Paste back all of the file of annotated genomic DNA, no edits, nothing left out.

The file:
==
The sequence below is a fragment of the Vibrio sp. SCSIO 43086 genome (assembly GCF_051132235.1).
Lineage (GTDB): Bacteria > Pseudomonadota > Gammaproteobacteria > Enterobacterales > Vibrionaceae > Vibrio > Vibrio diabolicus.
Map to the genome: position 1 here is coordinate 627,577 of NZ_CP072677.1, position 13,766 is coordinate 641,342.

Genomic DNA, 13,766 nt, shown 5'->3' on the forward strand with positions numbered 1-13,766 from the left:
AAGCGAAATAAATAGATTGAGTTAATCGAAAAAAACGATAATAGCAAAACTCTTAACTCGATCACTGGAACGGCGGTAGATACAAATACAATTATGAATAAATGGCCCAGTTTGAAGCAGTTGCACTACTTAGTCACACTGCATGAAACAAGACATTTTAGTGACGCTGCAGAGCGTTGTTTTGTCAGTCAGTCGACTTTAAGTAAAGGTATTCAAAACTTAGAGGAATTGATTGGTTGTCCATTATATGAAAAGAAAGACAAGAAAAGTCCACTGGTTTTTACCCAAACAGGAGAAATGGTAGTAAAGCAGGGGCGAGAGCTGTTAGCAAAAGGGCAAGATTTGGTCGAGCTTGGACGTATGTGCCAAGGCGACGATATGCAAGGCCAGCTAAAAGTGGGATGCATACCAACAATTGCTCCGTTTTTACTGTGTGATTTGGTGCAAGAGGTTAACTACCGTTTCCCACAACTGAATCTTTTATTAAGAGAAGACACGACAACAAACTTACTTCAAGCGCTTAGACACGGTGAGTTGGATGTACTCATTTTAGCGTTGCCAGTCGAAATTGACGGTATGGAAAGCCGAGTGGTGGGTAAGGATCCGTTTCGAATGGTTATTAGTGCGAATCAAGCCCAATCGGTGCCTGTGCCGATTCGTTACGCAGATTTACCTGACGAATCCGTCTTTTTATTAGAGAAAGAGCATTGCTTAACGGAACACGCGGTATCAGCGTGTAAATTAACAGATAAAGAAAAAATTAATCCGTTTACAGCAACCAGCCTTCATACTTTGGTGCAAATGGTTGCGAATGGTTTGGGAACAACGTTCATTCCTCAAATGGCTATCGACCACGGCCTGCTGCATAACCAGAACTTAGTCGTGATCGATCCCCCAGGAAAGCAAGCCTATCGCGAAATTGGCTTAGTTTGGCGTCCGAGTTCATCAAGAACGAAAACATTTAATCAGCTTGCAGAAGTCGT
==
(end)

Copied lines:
The sequence below is a fragment of the Vibrio sp. SCSIO 43086 genome (assembly GCF_051132235.1).
Lineage (GTDB): Bacteria > Pseudomonadota > Gammaproteobacteria > Enterobacterales > Vibrionaceae > Vibrio > Vibrio diabolicus.
Map to the genome: position 1 here is coordinate 627,577 of NZ_CP072677.1, position 13,766 is coordinate 641,342.

Genomic DNA, 13,766 nt, shown 5'->3' on the forward strand with positions numbered 1-13,766 from the left:
AAGCGAAATAAATAGATTGAGTTAATCGAAAAAAACGATAATAGCAAAACTCTTAACTCGATCACTGGAACGGCGGTAGATACAAATACAATTATGAATAAATGGCCCAGTTTGAAGCAGTTGCACTACTTAGTCACACTGCATGAAACAAGACATTTTAGTGACGCTGCAGAGCGTTGTTTTGTCAGTCAGTCGACTTTAAGTAAAGGTATTCAAAACTTAGAGGAATTGATTGGTTGTCCATTATATGAAAAGAAAGACAAGAAAAGTCCACTGGTTTTTACCCAAACAGGAGAAATGGTAGTAAAGCAGGGGCGAGAGCTGTTAGCAAAAGGGCAAGATTTGGTCGAGCTTGGACGTATGTGCCAAGGCGACGATATGCAAGGCCAGCTAAAAGTGGGATGCATACCAACAATTGCTCCGTTTTTACTGTGTGATTTGGTGCAAGAGGTTAACTACCGTTTCCCACAACTGAATCTTTTATTAAGAGAAGACACGACAACAAACTTACTTCAAGCGCTTAGACACGGTGAGTTGGATGTACTCATTTTAGCGTTGCCAGTCGAAATTGACGGTATGGAAAGCCGAGTGGTGGGTAAGGATCCGTTTCGAATGGTTATTAGTGCGAATCAAGCCCAATCGGTGCCTGTGCCGATTCGTTACGCAGATTTACCTGACGAATCCGTCTTTTTATTAGAGAAAGAGCATTGCTTAACGGAACACGCGGTATCAGCGTGTAAATTAACAGATAAAGAAAAAATTAATCCGTTTACAGCAACCAGCCTTCATACTTTGGTGCAAATGGTTGCGAATGGTTTGGGAACAACGTTCATTCCTCAAATGGCTATCGACCACGGCCTGCTGCATAACCAGAACTTAGTCGTGATCGATCCCCCAGGAAAGCAAGCCTATCGCGAAATTGGCTTAGTTTGGCGTCCGAGTTCATCAAGAACGAAAACATTTAATCAGCTTGCAGAAGTCGT